So I was using Chrome to check my gmail account and noticed a message at the bottom of the page by the stats that I could download the latest Google toolbar. I was pretty excited to see this and give it a go, so I clicked the link, which took me to this page:
Ok it only mentions ie and firefox, but I kinda skimmed over that and just saw the first blue link to download the toolbar, so I clicked it:
Ok it mentions firefox, but I thought, Chrome is still fairly new and there’s still a lot of sites out there that are not recognizing it and classifying it as something else. Anyway, I thought I’d continue just in case, so now, 3 clicks later I get presented with this:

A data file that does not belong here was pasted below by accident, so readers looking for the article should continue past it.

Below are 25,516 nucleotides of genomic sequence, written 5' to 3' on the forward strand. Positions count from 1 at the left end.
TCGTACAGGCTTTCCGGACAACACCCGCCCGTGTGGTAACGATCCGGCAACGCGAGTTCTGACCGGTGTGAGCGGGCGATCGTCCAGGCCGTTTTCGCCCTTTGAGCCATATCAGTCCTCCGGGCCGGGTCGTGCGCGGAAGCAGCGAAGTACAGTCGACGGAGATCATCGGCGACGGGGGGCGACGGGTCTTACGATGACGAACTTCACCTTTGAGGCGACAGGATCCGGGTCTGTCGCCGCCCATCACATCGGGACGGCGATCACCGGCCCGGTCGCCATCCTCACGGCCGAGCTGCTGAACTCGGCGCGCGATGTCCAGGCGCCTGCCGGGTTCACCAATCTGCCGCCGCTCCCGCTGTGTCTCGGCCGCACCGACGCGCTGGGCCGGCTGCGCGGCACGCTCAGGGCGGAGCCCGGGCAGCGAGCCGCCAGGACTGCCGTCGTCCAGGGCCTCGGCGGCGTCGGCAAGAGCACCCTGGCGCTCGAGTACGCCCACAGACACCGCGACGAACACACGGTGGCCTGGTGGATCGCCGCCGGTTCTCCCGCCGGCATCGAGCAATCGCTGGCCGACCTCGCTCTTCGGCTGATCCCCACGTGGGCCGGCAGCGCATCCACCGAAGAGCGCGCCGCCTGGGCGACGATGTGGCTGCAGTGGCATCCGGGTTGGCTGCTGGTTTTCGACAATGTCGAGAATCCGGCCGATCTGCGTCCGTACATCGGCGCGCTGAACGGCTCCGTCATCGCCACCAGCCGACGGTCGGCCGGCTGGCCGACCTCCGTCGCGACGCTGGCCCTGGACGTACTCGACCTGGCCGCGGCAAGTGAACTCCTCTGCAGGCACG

Ok, now it detects my browser, but it took 3 clicks for me to discover this. If this was an ecommerce site trying to sell a product, it would have been a really disappointing experience for a user. And as we’re aware, once you give a user a disappointing experience, it’s really hard to win them back.
Now I’m assuming that the rotating message that appears at the bottom of the screen is served by some type of ad serving application, so why could it not have detected my Chrome user-agent and bypassed that ad?
It makes you wonder how many companies are buying ad inventory which is being served to users who cannot convert.
If you’re buying ad inventory, make sure you have an exclusion list, so you can work with whoever serves your ads to maximize exposure to your specific audience, however you define it.